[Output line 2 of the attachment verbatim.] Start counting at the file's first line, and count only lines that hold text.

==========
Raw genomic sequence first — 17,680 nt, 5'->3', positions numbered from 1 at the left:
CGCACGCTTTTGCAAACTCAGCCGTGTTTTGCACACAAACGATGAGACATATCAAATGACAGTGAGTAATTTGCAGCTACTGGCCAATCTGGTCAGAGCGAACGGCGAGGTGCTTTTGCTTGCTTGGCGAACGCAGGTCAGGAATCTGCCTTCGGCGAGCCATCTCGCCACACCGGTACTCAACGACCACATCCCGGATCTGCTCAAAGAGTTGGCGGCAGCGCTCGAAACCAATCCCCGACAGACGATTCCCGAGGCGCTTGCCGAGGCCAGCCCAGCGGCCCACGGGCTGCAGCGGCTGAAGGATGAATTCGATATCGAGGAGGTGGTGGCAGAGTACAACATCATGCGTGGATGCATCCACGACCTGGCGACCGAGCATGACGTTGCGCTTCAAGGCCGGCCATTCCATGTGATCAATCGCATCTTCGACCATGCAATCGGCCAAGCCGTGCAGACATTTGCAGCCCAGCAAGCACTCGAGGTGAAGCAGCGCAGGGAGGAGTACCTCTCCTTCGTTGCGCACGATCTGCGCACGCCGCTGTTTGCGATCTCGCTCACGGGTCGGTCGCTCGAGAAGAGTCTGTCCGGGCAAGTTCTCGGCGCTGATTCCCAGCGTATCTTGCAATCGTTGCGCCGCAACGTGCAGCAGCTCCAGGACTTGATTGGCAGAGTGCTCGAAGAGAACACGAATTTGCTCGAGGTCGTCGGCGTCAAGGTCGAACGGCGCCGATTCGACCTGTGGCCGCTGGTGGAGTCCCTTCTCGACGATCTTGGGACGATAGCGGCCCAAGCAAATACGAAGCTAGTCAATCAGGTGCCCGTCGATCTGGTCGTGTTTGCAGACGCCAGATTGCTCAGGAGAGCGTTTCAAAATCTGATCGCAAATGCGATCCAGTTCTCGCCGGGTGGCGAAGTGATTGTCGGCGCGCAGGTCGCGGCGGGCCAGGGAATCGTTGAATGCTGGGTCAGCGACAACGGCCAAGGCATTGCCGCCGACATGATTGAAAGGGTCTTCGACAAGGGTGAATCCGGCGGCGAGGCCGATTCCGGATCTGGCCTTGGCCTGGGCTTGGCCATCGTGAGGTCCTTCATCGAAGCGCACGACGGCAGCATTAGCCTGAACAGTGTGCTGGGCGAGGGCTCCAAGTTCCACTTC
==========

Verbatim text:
CGCACGCTTTTGCAAACTCAGCCGTGTTTTGCACACAAACGATGAGACATATCAAATGACAGTGAGTAATTTGCAGCTACTGGCCAATCTGGTCAGAGCGAACGGCGAGGTGCTTTTGCTTGCTTGGCGAACGCAGGTCAGGAATCTGCCTTCGGCGAGCCATCTCGCCACACCGGTACTCAACGACCACATCCCGGATCTGCTCAAAGAGTTGGCGGCAGCGCTCGAAACCAATCCCCGACAGACGATTCCCGAGGCGCTTGCCGAGGCCAGCCCAGCGGCCCACGGGCTGCAGCGGCTGAAGGATGAATTCGATATCGAGGAGGTGGTGGCAGAGTACAACATCATGCGTGGATGCATCCACGACCTGGCGACCGAGCATGACGTTGCGCTTCAAGGCCGGCCATTCCATGTGATCAATCGCATCTTCGACCATGCAATCGGCCAAGCCGTGCAGACATTTGCAGCCCAGCAAGCACTCGAGGTGAAGCAGCGCAGGGAGGAGTACCTCTCCTTCGTTGCGCACGATCTGCGCACGCCGCTGTTTGCGATCTCGCTCACGGGTCGGTCGCTCGAGAAGAGTCTGTCCGGGCAAGTTCTCGGCGCTGATTCCCAGCGTATCTTGCAATCGTTGCGCCGCAACGTGCAGCAGCTCCAGGACTTGATTGGCAGAGTGCTCGAAGAGAACACGAATTTGCTCGAGGTCGTCGGCGTCAAGGTCGAACGGCGCCGATTCGACCTGTGGCCGCTGGTGGAGTCCCTTCTCGACGATCTTGGGACGATAGCGGCCCAAGCAAATACGAAGCTAGTCAATCAGGTGCCCGTCGATCTGGTCGTGTTTGCAGACGCCAGATTGCTCAGGAGAGCGTTTCAAAATCTGATCGCAAATGCGATCCAGTTCTCGCCGGGTGGCGAAGTGATTGTCGGCGCGCAGGTCGCGGCGGGCCAGGGAATCGTTGAATGCTGGGTCAGCGACAACGGCCAAGGCATTGCCGCCGACATGATTGAAAGGGTCTTCGACAAGGGTGAATCCGGCGGCGAGGCCGATTCCGGATCTGGCCTTGGCCTGGGCTTGGCCATCGTGAGGTCCTTCATCGAAGCGCACGACGGCAGCATTAGCCTGAACAGTGTGCTGGGCGAGGGCTCCAAGTTCCACTTC